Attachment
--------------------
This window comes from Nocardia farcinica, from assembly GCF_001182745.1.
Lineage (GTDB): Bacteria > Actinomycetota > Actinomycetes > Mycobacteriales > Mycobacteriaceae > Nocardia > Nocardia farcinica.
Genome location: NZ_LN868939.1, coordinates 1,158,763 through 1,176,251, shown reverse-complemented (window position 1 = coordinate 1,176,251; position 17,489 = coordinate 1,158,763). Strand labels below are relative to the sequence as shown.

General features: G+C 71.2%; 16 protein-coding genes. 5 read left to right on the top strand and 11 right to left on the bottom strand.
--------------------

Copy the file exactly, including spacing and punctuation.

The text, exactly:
This window comes from Nocardia farcinica, from assembly GCF_001182745.1.
Lineage (GTDB): Bacteria > Actinomycetota > Actinomycetes > Mycobacteriales > Mycobacteriaceae > Nocardia > Nocardia farcinica.
Genome location: NZ_LN868939.1, coordinates 1,158,763 through 1,176,251, shown reverse-complemented (window position 1 = coordinate 1,176,251; position 17,489 = coordinate 1,158,763). Strand labels below are relative to the sequence as shown.

General features: G+C 71.2%; 16 protein-coding genes. 5 read left to right on the top strand and 11 right to left on the bottom strand.